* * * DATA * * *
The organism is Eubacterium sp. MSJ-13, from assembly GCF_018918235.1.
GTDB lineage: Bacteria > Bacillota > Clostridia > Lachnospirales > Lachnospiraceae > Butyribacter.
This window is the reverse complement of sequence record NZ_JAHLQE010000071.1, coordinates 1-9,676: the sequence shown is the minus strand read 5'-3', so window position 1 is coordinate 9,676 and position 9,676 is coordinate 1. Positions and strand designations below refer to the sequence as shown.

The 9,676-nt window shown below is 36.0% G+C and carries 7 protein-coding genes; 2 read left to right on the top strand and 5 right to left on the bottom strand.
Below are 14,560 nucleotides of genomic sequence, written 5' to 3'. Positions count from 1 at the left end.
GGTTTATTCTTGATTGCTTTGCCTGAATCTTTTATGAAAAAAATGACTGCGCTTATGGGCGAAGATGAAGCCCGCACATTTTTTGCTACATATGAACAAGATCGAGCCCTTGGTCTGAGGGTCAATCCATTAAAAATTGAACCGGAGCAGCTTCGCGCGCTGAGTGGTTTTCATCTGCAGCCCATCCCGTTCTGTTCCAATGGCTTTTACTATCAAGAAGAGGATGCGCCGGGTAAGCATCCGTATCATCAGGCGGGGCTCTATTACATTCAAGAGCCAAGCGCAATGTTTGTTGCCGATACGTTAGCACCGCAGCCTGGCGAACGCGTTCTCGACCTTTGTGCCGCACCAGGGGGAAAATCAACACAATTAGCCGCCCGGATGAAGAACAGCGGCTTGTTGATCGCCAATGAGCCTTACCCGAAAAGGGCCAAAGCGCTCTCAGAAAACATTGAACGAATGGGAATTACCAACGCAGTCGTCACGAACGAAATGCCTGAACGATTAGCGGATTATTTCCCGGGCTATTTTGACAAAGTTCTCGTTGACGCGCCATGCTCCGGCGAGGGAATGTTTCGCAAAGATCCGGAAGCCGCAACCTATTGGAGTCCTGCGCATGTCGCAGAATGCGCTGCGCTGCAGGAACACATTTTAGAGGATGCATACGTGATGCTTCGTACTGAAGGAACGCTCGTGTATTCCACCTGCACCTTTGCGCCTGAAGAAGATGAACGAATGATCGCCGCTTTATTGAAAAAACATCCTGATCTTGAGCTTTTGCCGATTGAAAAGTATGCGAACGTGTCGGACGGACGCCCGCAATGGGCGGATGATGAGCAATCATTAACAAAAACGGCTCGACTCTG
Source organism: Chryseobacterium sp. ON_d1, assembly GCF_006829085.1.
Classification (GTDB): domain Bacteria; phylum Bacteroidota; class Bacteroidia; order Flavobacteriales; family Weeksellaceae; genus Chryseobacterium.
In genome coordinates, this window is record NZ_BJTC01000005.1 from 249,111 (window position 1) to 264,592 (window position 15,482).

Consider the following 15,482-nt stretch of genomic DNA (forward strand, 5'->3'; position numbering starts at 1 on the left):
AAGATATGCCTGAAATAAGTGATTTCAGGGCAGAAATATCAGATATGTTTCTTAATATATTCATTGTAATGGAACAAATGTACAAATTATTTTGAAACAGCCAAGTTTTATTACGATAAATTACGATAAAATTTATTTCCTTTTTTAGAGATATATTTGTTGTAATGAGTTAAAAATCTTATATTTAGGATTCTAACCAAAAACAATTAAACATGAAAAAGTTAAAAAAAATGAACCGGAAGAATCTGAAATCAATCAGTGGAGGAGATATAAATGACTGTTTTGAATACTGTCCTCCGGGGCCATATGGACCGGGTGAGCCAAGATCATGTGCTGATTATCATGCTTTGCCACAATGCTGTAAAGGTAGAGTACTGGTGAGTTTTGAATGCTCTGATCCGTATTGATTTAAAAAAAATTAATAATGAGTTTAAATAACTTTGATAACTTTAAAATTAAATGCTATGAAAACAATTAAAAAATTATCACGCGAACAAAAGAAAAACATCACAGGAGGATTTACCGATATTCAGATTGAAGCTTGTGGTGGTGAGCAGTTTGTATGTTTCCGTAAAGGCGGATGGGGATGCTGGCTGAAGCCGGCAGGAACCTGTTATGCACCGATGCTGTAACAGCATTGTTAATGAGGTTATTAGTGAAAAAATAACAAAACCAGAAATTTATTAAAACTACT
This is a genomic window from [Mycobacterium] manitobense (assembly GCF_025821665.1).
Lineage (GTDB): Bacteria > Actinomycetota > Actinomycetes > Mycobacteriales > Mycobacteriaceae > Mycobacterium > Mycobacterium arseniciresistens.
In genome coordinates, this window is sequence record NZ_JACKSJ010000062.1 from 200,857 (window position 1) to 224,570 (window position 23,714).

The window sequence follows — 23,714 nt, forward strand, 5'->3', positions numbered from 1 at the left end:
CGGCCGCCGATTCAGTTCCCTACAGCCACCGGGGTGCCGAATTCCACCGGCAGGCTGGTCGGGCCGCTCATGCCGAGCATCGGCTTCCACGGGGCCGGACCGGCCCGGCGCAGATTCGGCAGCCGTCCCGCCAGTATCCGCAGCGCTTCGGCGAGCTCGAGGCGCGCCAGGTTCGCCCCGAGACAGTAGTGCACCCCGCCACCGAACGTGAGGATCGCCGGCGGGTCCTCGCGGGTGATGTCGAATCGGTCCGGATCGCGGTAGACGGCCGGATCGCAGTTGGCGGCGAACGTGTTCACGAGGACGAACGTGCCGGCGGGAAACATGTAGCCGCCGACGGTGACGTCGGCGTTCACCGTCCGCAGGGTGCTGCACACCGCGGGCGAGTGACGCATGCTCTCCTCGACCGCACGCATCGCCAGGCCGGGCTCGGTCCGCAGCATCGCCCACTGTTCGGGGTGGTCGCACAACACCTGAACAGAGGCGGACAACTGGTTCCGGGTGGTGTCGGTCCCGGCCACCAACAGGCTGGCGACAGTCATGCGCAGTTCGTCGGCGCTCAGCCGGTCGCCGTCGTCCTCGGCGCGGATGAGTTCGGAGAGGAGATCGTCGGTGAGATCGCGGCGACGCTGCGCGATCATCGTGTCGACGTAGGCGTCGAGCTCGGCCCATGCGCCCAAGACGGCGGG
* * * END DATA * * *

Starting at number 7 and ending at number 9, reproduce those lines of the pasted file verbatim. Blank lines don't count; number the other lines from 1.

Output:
Source organism: Chryseobacterium sp. ON_d1, assembly GCF_006829085.1.
Classification (GTDB): domain Bacteria; phylum Bacteroidota; class Bacteroidia; order Flavobacteriales; family Weeksellaceae; genus Chryseobacterium.
In genome coordinates, this window is record NZ_BJTC01000005.1 from 249,111 (window position 1) to 264,592 (window position 15,482).